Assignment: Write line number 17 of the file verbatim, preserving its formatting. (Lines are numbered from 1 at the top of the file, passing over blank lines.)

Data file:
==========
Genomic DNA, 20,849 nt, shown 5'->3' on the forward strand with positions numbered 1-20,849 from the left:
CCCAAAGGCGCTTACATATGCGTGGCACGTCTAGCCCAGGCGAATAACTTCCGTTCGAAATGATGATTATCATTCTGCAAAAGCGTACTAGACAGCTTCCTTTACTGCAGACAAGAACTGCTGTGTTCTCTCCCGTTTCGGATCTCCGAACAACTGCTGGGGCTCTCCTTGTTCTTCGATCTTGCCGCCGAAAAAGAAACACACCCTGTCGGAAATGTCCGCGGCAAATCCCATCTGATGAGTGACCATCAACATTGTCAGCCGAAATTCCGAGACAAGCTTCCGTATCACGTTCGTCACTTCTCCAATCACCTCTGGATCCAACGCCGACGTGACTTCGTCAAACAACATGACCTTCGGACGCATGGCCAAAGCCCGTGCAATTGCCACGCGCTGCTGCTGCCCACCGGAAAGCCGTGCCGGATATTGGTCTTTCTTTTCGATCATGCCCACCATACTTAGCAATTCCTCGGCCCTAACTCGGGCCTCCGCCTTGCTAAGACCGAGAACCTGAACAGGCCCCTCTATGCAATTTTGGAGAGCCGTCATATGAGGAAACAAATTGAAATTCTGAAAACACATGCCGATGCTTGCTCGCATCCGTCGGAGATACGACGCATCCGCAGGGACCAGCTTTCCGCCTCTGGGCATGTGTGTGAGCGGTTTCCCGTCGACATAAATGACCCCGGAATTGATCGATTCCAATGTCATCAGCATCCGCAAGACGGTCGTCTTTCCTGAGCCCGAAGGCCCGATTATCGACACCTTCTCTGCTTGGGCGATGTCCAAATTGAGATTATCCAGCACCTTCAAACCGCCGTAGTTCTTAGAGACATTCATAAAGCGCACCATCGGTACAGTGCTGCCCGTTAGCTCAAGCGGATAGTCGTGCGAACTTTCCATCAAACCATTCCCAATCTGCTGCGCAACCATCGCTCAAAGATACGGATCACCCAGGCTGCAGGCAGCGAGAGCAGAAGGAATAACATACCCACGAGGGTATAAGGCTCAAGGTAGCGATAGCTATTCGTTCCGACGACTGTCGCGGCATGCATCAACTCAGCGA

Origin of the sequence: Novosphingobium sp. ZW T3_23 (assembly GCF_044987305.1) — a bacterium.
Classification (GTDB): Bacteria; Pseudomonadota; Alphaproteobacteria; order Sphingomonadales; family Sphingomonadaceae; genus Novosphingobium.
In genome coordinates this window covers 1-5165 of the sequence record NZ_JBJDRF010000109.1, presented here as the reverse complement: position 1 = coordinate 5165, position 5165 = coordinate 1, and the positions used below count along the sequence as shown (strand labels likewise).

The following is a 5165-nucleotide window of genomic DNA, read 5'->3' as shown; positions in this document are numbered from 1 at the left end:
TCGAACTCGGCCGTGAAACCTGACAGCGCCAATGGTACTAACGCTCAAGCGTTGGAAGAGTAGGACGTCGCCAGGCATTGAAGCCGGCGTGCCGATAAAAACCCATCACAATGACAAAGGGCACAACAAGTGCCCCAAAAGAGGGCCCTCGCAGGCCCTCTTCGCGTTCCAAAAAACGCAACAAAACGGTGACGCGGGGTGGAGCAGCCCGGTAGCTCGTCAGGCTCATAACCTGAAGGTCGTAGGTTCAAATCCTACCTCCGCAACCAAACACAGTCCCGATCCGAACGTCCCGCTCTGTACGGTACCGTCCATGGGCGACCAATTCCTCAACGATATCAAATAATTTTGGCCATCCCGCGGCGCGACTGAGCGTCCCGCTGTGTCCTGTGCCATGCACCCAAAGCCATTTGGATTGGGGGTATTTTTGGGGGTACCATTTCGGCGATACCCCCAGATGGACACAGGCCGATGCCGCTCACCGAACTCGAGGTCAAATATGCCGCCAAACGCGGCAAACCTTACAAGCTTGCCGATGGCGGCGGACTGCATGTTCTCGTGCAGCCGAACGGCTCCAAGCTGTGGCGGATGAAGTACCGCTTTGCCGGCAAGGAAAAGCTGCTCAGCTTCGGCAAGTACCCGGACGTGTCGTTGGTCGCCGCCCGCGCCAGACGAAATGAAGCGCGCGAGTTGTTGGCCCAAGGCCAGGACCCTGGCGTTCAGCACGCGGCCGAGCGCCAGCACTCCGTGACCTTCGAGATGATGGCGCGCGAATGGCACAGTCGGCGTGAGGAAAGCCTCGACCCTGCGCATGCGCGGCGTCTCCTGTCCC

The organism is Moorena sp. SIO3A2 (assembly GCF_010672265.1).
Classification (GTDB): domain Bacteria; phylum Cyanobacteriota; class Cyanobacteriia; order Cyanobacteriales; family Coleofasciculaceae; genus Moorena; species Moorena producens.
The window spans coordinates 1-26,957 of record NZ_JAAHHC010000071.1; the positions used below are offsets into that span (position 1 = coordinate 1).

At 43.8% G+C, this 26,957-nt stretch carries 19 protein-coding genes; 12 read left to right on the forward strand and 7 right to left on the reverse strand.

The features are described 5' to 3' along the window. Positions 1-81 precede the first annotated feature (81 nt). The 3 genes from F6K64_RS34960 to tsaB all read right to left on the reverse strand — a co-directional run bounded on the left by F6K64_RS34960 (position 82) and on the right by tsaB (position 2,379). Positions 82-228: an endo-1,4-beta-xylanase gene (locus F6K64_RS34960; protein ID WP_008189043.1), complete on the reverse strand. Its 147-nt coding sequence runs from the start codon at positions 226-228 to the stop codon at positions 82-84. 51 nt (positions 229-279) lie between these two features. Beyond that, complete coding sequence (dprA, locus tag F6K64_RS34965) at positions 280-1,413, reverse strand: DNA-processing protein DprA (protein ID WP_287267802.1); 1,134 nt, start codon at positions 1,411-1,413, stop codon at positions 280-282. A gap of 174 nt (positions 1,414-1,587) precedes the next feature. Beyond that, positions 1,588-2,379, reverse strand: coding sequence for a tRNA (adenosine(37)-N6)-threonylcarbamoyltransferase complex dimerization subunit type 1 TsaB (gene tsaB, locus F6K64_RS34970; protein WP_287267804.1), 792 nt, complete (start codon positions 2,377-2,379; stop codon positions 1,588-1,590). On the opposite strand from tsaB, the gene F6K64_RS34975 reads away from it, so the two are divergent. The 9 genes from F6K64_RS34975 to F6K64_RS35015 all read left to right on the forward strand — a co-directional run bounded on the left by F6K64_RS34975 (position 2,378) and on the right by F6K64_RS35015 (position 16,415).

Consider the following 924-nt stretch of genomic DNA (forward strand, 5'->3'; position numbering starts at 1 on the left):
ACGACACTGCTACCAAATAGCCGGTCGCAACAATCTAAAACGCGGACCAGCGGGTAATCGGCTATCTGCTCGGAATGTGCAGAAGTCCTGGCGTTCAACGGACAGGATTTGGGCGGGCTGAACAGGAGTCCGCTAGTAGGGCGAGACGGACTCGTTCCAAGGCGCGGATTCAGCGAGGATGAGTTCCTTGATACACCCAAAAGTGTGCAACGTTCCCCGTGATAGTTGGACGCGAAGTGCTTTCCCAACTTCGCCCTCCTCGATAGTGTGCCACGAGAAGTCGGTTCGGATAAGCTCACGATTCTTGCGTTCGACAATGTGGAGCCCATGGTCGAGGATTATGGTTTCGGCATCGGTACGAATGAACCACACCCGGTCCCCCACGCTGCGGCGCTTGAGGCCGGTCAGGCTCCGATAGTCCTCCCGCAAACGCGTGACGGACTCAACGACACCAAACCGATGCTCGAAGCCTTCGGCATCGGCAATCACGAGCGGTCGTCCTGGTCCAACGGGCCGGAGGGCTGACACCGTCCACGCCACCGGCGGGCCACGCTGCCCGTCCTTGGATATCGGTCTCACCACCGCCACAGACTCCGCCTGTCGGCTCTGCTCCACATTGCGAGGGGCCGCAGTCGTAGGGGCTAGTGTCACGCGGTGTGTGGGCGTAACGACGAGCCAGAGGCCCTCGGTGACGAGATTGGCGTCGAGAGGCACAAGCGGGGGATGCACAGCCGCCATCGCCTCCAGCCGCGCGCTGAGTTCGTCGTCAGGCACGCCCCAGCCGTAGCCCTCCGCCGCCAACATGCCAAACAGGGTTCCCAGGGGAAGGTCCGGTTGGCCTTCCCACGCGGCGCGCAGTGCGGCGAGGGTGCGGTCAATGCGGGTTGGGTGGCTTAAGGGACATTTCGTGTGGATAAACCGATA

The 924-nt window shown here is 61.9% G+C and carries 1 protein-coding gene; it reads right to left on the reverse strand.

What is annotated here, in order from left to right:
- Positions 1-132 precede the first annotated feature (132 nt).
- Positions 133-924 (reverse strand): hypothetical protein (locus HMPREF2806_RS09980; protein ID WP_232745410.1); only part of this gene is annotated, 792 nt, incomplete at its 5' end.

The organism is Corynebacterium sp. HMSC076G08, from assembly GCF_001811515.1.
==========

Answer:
- Positions 1-132 precede the first annotated feature (132 nt).